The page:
Exact details remain to be established. The spectre of Austrian police officers (for instance) being able to spy on UK health or biometric records seems pretty remote - let alone the idea that, say, the Turkish government would have their own copies of UK databases as the Tories suggest. On the other hand, it isn't hard to imagine even a quite innocuous implementation of STORK protocols creating some interesting records.
Suppose you did go to France and tax a car using your UK.gov login - forget about ID cards. The French system would need to check with the Brit one that your eID was real, and a record of that check would exist in the relevant logs if nowhere else. A British official wishing to know what you were up to could easily search these files, and say "aha - chummy has just taxed a car in France", or been to see a doctor in Iceland**, or paid property taxes in Slovakia.
Likewise, our own Home Office might soon - if research next year determines that Stork-type ideas are feasible - have a somewhat better handle on just how many Estonians, Slovakians and Spaniards (etc) are using British government services and/or paying British taxes: and whether or not these people have a) obtained their mandatory foreign-resident ID cards and b) been truthful when submitting their details.
Lots of food for thought here. And it has to be said, those worried about the potential for catastrophic errors, bugs, leaks or backdoors in the government IT networks of the future may not find the compliant, ID-card-loving Belgians' choice of tech partner reassuring. ®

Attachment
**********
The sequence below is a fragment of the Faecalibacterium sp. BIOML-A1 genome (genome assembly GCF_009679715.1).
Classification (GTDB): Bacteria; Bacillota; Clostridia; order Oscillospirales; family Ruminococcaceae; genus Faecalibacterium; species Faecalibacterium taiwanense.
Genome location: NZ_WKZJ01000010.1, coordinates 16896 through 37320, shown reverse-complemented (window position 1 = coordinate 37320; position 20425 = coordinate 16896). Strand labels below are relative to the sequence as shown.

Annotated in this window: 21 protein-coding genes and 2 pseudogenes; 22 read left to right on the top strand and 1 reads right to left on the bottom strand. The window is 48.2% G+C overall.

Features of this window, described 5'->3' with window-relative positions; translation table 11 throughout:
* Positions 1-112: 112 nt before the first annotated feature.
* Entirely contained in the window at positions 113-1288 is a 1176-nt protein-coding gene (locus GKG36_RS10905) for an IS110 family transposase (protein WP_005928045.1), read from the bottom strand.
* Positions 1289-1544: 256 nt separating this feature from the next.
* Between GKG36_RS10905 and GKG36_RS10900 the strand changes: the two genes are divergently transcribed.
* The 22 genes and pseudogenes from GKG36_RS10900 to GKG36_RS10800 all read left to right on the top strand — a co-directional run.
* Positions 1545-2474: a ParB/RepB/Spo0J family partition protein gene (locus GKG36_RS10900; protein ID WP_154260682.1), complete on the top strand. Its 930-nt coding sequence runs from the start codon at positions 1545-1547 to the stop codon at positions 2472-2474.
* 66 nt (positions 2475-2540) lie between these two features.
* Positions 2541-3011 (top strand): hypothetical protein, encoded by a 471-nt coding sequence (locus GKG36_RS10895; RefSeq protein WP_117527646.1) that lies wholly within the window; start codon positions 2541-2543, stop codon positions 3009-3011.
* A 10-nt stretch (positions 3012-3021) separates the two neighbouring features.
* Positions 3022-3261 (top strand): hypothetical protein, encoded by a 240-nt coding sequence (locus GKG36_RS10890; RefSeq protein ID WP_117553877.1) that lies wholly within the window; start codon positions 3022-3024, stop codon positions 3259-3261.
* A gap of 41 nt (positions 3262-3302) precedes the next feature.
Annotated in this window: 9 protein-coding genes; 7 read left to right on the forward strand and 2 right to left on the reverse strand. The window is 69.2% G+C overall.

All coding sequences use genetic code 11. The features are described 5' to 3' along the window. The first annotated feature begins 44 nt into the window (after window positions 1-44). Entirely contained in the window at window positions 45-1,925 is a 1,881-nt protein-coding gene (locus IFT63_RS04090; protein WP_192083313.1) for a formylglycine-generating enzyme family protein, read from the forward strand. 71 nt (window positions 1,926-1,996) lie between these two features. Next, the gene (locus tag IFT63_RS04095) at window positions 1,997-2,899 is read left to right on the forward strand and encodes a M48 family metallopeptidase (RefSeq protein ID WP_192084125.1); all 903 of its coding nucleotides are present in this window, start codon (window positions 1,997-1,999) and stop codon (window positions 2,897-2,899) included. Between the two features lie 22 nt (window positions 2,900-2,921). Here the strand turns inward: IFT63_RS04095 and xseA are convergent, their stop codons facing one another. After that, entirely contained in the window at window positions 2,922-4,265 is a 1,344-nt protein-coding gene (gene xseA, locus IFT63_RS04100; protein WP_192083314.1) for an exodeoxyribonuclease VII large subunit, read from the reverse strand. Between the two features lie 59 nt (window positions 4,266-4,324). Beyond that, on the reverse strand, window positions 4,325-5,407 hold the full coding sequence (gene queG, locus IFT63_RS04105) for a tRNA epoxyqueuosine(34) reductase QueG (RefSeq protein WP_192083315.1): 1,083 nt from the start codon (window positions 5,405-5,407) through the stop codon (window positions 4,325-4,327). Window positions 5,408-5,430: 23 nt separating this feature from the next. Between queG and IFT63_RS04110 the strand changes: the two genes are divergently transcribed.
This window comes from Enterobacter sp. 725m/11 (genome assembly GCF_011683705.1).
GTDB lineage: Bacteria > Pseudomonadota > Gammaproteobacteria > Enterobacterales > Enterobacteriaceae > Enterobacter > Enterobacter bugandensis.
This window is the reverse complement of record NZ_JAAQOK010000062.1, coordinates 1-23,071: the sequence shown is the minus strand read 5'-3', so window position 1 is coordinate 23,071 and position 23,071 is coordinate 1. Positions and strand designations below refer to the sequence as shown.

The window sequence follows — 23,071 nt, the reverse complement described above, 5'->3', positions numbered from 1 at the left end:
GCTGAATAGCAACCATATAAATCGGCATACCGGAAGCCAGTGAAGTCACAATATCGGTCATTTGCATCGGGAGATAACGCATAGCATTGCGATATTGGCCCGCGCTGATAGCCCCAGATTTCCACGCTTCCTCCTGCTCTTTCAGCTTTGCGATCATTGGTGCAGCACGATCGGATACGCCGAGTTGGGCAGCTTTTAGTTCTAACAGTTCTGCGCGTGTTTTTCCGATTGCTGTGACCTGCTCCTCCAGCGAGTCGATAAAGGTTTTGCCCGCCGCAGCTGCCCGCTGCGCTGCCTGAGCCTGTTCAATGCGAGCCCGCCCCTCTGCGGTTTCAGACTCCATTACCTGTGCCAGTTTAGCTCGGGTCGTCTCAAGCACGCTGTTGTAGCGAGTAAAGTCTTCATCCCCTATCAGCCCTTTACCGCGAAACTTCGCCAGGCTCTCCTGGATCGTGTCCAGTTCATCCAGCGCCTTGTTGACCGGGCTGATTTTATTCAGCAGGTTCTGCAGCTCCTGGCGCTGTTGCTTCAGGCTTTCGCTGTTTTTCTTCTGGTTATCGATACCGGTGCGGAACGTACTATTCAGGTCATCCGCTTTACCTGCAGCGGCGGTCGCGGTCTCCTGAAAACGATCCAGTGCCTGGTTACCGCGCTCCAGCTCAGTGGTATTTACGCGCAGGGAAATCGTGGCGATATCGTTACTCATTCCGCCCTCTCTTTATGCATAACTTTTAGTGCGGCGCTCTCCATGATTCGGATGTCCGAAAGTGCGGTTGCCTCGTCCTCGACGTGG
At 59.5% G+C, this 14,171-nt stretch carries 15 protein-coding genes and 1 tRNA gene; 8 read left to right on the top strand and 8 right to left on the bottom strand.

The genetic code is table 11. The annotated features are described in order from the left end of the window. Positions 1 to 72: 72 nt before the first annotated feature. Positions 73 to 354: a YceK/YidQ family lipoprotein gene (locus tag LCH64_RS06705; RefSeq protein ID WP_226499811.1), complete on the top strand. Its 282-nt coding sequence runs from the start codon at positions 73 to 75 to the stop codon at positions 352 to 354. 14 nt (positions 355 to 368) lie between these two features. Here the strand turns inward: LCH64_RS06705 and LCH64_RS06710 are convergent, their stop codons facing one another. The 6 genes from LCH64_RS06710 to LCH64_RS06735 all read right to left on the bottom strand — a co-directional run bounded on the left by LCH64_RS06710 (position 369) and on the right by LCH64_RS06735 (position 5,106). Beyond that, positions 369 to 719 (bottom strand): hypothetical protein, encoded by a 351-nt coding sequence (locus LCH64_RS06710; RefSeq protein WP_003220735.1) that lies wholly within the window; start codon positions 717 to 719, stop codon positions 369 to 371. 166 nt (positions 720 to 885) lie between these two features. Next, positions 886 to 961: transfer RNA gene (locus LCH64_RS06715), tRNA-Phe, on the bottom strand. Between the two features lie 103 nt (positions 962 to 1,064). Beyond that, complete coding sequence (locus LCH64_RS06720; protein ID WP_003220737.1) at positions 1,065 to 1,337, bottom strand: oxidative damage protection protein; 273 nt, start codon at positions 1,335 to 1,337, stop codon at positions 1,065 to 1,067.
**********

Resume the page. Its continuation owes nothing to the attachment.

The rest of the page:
Update: Since publication the Home Office have been back in touch. They'd like to reassure everyone that there are "no plans" to share usage information between governments (except as necessary to authenticate eIDs). They also say that the UK Government Gateway doesn't keep any records of transactions "other than temporary ones" (though somebody in the government does - eg the tax people or the DVLA). Finally they say, in answer to whether you could use STORK eID checks to track an individual's activities is "categorically no."
So that's all right then.
*Breaks every rule of Acronym Club, we say. Nobody the Reg spoke to could say who came up with it. Presumably something like Secret Tracking And Law-Enforcement Kommissariat (STALK) didn't seem cuddly enough.
**Iceland is on board with Stork, though not an EU nation.